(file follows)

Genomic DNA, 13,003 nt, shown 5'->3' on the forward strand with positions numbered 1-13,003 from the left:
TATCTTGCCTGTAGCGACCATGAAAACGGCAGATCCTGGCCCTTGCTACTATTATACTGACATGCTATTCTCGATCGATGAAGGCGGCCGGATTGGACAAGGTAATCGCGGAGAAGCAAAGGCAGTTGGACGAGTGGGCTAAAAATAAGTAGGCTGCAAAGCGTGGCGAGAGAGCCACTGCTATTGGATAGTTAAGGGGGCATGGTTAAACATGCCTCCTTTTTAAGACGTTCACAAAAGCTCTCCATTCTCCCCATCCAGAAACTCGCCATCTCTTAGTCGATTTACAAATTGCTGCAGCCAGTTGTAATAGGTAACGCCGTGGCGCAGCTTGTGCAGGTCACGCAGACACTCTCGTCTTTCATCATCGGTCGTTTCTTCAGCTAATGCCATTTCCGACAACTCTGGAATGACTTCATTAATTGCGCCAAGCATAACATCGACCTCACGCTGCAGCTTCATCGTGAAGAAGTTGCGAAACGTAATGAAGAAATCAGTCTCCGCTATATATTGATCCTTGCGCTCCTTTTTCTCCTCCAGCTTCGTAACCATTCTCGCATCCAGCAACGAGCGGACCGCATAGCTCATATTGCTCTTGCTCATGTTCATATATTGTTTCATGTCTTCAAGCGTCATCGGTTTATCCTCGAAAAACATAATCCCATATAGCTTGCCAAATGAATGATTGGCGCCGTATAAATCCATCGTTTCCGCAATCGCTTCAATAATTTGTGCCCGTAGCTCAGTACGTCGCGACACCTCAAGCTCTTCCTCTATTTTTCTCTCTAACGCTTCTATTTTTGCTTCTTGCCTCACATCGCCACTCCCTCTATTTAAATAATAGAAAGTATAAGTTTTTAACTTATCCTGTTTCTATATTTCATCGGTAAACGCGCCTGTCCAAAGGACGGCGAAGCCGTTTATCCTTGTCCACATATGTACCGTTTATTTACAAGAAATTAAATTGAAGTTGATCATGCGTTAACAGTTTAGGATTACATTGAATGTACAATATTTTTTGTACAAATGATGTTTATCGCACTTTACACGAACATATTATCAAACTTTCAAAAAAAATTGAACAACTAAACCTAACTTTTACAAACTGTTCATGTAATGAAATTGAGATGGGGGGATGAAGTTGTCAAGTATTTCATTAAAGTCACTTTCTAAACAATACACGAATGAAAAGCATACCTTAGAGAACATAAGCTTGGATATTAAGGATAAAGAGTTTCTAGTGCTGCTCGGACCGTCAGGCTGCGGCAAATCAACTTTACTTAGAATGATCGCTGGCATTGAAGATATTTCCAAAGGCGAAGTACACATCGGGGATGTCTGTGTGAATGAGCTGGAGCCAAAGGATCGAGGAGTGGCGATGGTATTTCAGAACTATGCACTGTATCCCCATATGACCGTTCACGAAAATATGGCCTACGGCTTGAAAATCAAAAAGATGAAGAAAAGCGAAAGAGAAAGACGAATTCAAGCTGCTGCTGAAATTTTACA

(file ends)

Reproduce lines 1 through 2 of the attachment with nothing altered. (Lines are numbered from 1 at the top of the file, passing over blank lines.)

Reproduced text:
Genomic DNA, 13,003 nt, shown 5'->3' on the forward strand with positions numbered 1-13,003 from the left:
TATCTTGCCTGTAGCGACCATGAAAACGGCAGATCCTGGCCCTTGCTACTATTATACTGACATGCTATTCTCGATCGATGAAGGCGGCCGGATTGGACAAGGTAATCGCGGAGAAGCAAAGGCAGTTGGACGAGTGGGCTAAAAATAAGTAGGCTGCAAAGCGTGGCGAGAGAGCCACTGCTATTGGATAGTTAAGGGGGCATGGTTAAACATGCCTCCTTTTTAAGACGTTCACAAAAGCTCTCCATTCTCCCCATCCAGAAACTCGCCATCTCTTAGTCGATTTACAAATTGCTGCAGCCAGTTGTAATAGGTAACGCCGTGGCGCAGCTTGTGCAGGTCACGCAGACACTCTCGTCTTTCATCATCGGTCGTTTCTTCAGCTAATGCCATTTCCGACAACTCTGGAATGACTTCATTAATTGCGCCAAGCATAACATCGACCTCACGCTGCAGCTTCATCGTGAAGAAGTTGCGAAACGTAATGAAGAAATCAGTCTCCGCTATATATTGATCCTTGCGCTCCTTTTTCTCCTCCAGCTTCGTAACCATTCTCGCATCCAGCAACGAGCGGACCGCATAGCTCATATTGCTCTTGCTCATGTTCATATATTGTTTCATGTCTTCAAGCGTCATCGGTTTATCCTCGAAAAACATAATCCCATATAGCTTGCCAAATGAATGATTGGCGCCGTATAAATCCATCGTTTCCGCAATCGCTTCAATAATTTGTGCCCGTAGCTCAGTACGTCGCGACACCTCAAGCTCTTCCTCTATTTTTCTCTCTAACGCTTCTATTTTTGCTTCTTGCCTCACATCGCCACTCCCTCTATTTAAATAATAGAAAGTATAAGTTTTTAACTTATCCTGTTTCTATATTTCATCGGTAAACGCGCCTGTCCAAAGGACGGCGAAGCCGTTTATCCTTGTCCACATATGTACCGTTTATTTACAAGAAATTAAATTGAAGTTGATCATGCGTTAACAGTTTAGGATTACATTGAATGTACAATATTTTTTGTACAAATGATGTTTATCGCACTTTACACGAACATATTATCAAACTTTCAAAAAAAATTGAACAACTAAACCTAACTTTTACAAACTGTTCATGTAATGAAATTGAGATGGGGGGATGAAGTTGTCAAGTATTTCATTAAAGTCACTTTCTAAACAATACACGAATGAAAAGCATACCTTAGAGAACATAAGCTTGGATATTAAGGATAAAGAGTTTCTAGTGCTGCTCGGACCGTCAGGCTGCGGCAAATCAACTTTACTTAGAATGATCGCTGGCATTGAAGATATTTCCAAAGGCGAAGTACACATCGGGGATGTCTGTGTGAATGAGCTGGAGCCAAAGGATCGAGGAGTGGCGATGGTATTTCAGAACTATGCACTGTATCCCCATATGACCGTTCACGAAAATATGGCCTACGGCTTGAAAATCAAAAAGATGAAGAAAAGCGAAAGAGAAAGACGAATTCAAGCTGCTGCTGAAATTTTACA